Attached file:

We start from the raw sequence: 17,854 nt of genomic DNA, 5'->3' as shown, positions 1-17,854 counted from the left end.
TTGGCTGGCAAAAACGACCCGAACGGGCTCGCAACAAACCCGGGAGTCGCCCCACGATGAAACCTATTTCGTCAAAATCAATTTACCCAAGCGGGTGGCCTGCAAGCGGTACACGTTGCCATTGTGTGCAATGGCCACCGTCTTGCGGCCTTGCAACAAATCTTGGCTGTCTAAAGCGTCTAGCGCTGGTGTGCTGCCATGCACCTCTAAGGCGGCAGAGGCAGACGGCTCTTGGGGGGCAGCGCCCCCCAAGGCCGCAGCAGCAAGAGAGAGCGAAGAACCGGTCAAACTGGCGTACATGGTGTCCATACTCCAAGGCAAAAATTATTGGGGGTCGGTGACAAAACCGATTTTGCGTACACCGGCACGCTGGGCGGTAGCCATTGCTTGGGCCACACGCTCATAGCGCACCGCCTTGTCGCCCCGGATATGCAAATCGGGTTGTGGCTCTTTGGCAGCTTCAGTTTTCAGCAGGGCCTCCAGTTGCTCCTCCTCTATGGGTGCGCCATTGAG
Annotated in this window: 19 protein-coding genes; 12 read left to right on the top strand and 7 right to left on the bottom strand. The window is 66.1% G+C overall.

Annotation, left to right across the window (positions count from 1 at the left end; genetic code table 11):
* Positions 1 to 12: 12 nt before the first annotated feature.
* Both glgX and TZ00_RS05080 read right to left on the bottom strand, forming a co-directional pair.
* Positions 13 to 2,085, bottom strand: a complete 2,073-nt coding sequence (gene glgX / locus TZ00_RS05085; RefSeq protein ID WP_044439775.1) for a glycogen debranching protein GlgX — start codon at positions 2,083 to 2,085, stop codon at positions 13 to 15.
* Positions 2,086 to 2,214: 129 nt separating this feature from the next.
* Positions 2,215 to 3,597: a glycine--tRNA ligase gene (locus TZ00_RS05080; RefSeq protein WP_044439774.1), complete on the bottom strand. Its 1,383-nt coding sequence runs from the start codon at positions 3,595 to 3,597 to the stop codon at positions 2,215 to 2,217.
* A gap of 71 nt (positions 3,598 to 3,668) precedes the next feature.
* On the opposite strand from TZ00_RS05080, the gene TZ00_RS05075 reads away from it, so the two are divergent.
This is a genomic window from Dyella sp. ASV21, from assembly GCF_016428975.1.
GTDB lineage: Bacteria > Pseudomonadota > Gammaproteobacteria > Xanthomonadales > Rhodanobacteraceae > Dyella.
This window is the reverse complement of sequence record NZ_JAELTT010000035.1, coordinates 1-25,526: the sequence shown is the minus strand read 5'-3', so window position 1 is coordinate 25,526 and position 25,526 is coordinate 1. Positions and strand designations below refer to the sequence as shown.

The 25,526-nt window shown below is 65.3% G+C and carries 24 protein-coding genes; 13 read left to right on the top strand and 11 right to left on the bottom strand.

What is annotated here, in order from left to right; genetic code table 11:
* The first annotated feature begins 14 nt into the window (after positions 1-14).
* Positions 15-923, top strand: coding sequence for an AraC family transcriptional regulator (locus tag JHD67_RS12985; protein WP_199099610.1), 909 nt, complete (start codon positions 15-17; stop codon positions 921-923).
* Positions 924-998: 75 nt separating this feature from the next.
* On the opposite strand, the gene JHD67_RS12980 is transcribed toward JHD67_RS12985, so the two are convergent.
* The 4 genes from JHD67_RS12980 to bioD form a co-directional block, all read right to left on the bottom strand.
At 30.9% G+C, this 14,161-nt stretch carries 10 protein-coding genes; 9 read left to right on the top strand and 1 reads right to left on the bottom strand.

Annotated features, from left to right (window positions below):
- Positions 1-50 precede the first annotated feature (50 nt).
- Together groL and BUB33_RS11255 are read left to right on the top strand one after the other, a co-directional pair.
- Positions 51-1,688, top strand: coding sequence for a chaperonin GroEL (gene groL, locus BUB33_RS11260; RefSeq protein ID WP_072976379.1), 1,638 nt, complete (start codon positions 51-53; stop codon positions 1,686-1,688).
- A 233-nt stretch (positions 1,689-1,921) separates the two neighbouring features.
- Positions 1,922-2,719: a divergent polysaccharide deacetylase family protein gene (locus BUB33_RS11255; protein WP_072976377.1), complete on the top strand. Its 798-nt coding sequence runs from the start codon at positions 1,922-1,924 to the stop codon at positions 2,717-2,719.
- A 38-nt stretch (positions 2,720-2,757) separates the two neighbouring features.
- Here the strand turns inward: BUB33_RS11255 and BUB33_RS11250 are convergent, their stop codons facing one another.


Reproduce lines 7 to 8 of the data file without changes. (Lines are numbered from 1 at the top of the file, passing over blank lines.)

* Positions 13 to 2,085, bottom strand: a complete 2,073-nt coding sequence (gene glgX / locus TZ00_RS05085; RefSeq protein ID WP_044439775.1) for a glycogen debranching protein GlgX — start codon at positions 2,083 to 2,085, stop codon at positions 13 to 15.
* Positions 2,086 to 2,214: 129 nt separating this feature from the next.